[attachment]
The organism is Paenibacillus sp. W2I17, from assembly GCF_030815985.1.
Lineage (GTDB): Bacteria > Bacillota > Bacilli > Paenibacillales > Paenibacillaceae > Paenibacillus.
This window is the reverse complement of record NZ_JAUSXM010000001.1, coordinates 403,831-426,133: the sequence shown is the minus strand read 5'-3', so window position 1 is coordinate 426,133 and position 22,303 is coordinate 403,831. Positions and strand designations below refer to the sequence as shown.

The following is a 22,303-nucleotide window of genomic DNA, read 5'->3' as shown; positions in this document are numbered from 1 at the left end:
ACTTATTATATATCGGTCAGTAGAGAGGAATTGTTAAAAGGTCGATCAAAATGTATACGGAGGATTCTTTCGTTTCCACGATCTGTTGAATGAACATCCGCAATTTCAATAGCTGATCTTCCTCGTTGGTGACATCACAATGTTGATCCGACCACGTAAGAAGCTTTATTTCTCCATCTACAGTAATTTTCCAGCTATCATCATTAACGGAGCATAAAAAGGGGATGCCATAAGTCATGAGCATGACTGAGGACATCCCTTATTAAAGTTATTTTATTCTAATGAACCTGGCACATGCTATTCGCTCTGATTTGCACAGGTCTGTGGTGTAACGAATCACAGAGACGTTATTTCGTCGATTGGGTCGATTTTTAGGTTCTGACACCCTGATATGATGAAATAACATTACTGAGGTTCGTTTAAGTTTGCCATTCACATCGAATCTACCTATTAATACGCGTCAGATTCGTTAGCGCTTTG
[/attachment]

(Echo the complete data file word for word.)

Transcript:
The organism is Paenibacillus sp. W2I17, from assembly GCF_030815985.1.
Lineage (GTDB): Bacteria > Bacillota > Bacilli > Paenibacillales > Paenibacillaceae > Paenibacillus.
This window is the reverse complement of record NZ_JAUSXM010000001.1, coordinates 403,831-426,133: the sequence shown is the minus strand read 5'-3', so window position 1 is coordinate 426,133 and position 22,303 is coordinate 403,831. Positions and strand designations below refer to the sequence as shown.

The following is a 22,303-nucleotide window of genomic DNA, read 5'->3' as shown; positions in this document are numbered from 1 at the left end:
ACTTATTATATATCGGTCAGTAGAGAGGAATTGTTAAAAGGTCGATCAAAATGTATACGGAGGATTCTTTCGTTTCCACGATCTGTTGAATGAACATCCGCAATTTCAATAGCTGATCTTCCTCGTTGGTGACATCACAATGTTGATCCGACCACGTAAGAAGCTTTATTTCTCCATCTACAGTAATTTTCCAGCTATCATCATTAACGGAGCATAAAAAGGGGATGCCATAAGTCATGAGCATGACTGAGGACATCCCTTATTAAAGTTATTTTATTCTAATGAACCTGGCACATGCTATTCGCTCTGATTTGCACAGGTCTGTGGTGTAACGAATCACAGAGACGTTATTTCGTCGATTGGGTCGATTTTTAGGTTCTGACACCCTGATATGATGAAATAACATTACTGAGGTTCGTTTAAGTTTGCCATTCACATCGAATCTACCTATTAATACGCGTCAGATTCGTTAGCGCTTTG